By Judith Matz, LCSW
If diets don’t work, then what is the solution to ending overeating? All kinds of plans and programs claim that they aren’t diets, but any time you make food choices with the intention of weight loss, it really is a diet in disguise. The most common statistic is that despite short-term weight loss, 95 percent of people who go on a diet will regain the pounds, and recent research finds that one-third to two-thirds of those people will end up heavier than their pre-diet weight.* If your doctor gave you a medicine that had a 5% success rate at best, would you try it over and over?
Using Internal Cues
Rather Than External Rules
To Realize Your Body’s Needs
Although the blame – and shame – for this failure is usually placed at the dieter’s doorstep, strong physiological-, psychological-, social-, and even economic forces make dieting a losing battle. If you’ve had the experience of losing weight only to gain it back, there’s a good chance you’ve blamed yourself. But the truth is you haven’t failed your diet; your diet has failed you.
Diets are always based on external rules and regulations. When you follow them you feel in control, but there almost always comes a point where you “break” the rules and feel guilty or out of control. In fact, at that moment you may decide that as long as you’ve broken the rules, you might as well eat as much as you want because starting tomorrow, or next week, or on January 1st, you’ll get yourself back in line. This type of thinking, known as the “diet mentality,” is such a common pattern that it can be considered a predictable consequence of dieting.
The antidote to dieting is “attuned eating,” also known as “intuitive eating” or “mindful eating.” Attuned eating teaches you to reconnect with your internal, physical cues for hunger and satiation. Attuned eating guides you in deciding when, what and how much to eat, and helps you build a reliable, consistent structure for feeding yourself. Attuned eating is flexible, allowing you to meet your nutritional needs.
The first step to becoming an attuned eating is to ask yourself if you know when you’re physically hungry. When I ask that question of my clients, I find that people are frequently disconnected from the physical sensations of hunger. Typical hunger cues – headaches, irritability, poor concentration and weakness – actually indicate that you’ve waited too long to eat. Unfortunately, when you let yourself become ravenous you feel desperate, and you’re likely to eat whatever is available – and more of it than you need. Instead, identifying physical hunger as an empty or gnawing feeling can put you in a strong position to respond to your needs.
By honoring your physical hunger, you become better able to identify what food would feel right in your body at that particular moment. Do you have a specific craving? Do you prefer something hot or cold, crunchy or soft, spicy or bland? Protein, carbohydrate or fat? Through experimentation, you’ll learn that different foods feel differently in your body. You’ll notice that you are just as off-base if you eat an apple when you crave a piece of chocolate, as you are if you eat a piece of chocolate when you’re actually hungry for an apple.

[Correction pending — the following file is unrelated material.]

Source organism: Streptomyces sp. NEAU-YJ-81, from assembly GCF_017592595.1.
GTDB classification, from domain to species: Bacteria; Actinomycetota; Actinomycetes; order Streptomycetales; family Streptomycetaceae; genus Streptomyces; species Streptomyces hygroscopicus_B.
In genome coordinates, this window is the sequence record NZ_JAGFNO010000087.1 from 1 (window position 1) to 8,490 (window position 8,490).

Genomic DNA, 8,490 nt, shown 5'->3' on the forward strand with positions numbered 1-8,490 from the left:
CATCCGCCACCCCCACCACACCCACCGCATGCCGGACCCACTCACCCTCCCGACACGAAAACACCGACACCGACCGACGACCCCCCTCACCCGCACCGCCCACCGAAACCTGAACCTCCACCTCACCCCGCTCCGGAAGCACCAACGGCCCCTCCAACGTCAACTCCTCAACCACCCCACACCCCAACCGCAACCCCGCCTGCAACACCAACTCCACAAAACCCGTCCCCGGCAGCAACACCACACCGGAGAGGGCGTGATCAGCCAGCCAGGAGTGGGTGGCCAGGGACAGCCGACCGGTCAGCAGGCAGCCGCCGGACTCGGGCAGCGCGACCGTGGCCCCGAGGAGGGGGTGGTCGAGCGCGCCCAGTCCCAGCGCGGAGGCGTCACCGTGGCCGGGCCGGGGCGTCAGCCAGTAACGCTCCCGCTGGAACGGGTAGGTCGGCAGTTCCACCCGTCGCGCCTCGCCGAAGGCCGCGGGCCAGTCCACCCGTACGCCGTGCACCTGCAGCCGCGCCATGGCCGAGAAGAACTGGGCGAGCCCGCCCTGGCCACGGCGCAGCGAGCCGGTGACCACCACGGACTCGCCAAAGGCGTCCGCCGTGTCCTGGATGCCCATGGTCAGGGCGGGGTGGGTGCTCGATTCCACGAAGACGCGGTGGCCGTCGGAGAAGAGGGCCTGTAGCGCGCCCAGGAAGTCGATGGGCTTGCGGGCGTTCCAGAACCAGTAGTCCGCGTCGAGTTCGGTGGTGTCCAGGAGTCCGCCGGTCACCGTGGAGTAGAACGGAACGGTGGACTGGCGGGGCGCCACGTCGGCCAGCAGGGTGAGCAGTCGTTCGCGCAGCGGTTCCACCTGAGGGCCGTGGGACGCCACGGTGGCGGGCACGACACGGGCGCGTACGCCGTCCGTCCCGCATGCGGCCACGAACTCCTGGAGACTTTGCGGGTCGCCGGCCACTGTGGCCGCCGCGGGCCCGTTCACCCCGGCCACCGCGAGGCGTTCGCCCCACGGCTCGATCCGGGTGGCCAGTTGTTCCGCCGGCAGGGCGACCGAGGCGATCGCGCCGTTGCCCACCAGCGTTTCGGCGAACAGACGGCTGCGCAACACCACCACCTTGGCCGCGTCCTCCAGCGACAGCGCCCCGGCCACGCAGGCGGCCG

Using internal cues – rather than external rules – you’ll realize that your body needs a wide variety of foods. By reconnecting with your stomach and paying attention, you’ll discover that when you eat exactly what you’re hungry for, you feel more satisfied. While in the past you may have eaten a salad when you craved pizza – and then eventually binged on the pizza – eating the pizza, when it’s truly the best match, leads to a feeling of satisfaction that actually helps you to stop eating when you notice a signal of fullness.
It’s important to remember that breaking the diet mentality and becoming an attuned eater is a process that takes time. The goal isn’t to control your eating by deciding you can eat only when you’re physically hungry. Rather, pay attention to the difference between physical (stomach) hunger and psychological (mouth) hunger.
Collect positive experiences of attuned eating whenever possible. As you begin to collect attuned eating experiences by eating when hungry, eating exactly what you’re hungry for as you choose from a wide variety of foods, and stopping when full, you’ll find that this way of feeding yourself is much more satisfying, both physically and psychologically. You can develop a calm, anxiety-free relationship with food that helps you end overeating and leaves you feeling in charge of – rather than controlling – your eating. Imagine the freedom!
*Medicare’s search for effective obesity treatments: Diets are not the answer.
Mann, Traci; Tomiyama, A. Janet; Westling, Erika; Lew, Ann-Marie; Samuels, Barbra; Chatman, Jason. American Psychologist, Vol 62(3), Apr 2007, 220-233.
Judith Matz, LCSW is co-author of two books on the topic of eating and weight issues: “The Diet Survivor’s Handbook: 60 Lessons in Eating, Acceptance and Self-Care” and “Beyond a Shadow of a Diet: The Therapist’s Guide to Treating Compulsive Eating.” She is the director of the Chicago Center for Overcoming Overeating, Inc. and has a private practice in Skokie, IL. Find her at www.judithmatz.com and www.dietsurvivors.com
The articles written by guest contributors are the sole responsibility of the individual writers in terms of factual accuracy and opinion and do not necessarily reflect the views of the publisher of this blog.